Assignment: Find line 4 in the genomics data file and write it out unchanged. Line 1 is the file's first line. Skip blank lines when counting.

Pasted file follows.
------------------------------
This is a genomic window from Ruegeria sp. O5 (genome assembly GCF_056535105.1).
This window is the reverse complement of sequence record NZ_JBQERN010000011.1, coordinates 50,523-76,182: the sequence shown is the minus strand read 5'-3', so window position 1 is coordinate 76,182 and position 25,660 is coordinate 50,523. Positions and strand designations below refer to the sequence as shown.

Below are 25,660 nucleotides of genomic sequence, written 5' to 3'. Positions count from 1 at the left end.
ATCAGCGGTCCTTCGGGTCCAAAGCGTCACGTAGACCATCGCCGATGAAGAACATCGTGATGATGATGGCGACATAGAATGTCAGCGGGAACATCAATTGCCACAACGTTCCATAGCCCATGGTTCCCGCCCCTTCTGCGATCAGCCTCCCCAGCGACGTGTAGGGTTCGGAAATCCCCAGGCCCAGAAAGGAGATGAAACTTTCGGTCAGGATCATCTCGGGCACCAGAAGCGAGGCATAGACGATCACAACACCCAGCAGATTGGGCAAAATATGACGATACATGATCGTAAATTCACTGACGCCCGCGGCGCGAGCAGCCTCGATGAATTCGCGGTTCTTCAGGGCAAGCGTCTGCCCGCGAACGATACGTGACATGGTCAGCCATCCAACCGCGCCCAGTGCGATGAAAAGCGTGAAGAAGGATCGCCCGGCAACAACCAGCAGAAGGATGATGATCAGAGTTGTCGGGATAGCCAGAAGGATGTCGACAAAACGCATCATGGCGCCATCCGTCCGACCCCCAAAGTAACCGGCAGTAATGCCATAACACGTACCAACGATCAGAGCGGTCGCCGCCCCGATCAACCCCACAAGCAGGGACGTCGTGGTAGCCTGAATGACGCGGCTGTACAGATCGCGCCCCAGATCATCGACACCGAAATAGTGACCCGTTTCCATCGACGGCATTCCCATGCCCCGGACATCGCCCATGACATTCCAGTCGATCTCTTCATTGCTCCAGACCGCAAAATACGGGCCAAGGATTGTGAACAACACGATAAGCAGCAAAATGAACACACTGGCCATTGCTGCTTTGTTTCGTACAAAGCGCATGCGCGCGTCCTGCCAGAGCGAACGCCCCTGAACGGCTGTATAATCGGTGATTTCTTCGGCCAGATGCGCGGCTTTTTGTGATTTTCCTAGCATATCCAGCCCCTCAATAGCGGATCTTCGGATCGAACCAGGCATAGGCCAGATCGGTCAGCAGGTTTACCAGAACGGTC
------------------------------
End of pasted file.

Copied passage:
ATCAGCGGTCCTTCGGGTCCAAAGCGTCACGTAGACCATCGCCGATGAAGAACATCGTGATGATGATGGCGACATAGAATGTCAGCGGGAACATCAATTGCCACAACGTTCCATAGCCCATGGTTCCCGCCCCTTCTGCGATCAGCCTCCCCAGCGACGTGTAGGGTTCGGAAATCCCCAGGCCCAGAAAGGAGATGAAACTTTCGGTCAGGATCATCTCGGGCACCAGAAGCGAGGCATAGACGATCACAACACCCAGCAGATTGGGCAAAATATGACGATACATGATCGTAAATTCACTGACGCCCGCGGCGCGAGCAGCCTCGATGAATTCGCGGTTCTTCAGGGCAAGCGTCTGCCCGCGAACGATACGTGACATGGTCAGCCATCCAACCGCGCCCAGTGCGATGAAAAGCGTGAAGAAGGATCGCCCGGCAACAACCAGCAGAAGGATGATGATCAGAGTTGTCGGGATAGCCAGAAGGATGTCGACAAAACGCATCATGGCGCCATCCGTCCGACCCCCAAAGTAACCGGCAGTAATGCCATAACACGTACCAACGATCAGAGCGGTCGCCGCCCCGATCAACCCCACAAGCAGGGACGTCGTGGTAGCCTGAATGACGCGGCTGTACAGATCGCGCCCCAGATCATCGACACCGAAATAGTGACCCGTTTCCATCGACGGCATTCCCATGCCCCGGACATCGCCCATGACATTCCAGTCGATCTCTTCATTGCTCCAGACCGCAAAATACGGGCCAAGGATTGTGAACAACACGATAAGCAGCAAAATGAACACACTGGCCATTGCTGCTTTGTTTCGTACAAAGCGCATGCGCGCGTCCTGCCAGAGCGAACGCCCCTGAACGGCTGTATAATCGGTGATTTCTTCGGCCAGATGCGCGGCTTTTTGTGATTTTCCTAGCATATCCAGCCCCTCAATAGCGGATCTTCGGATCGAACCAGGCATAGGCCAGATCGGTCAGCAGGTTTACCAGAACGGTC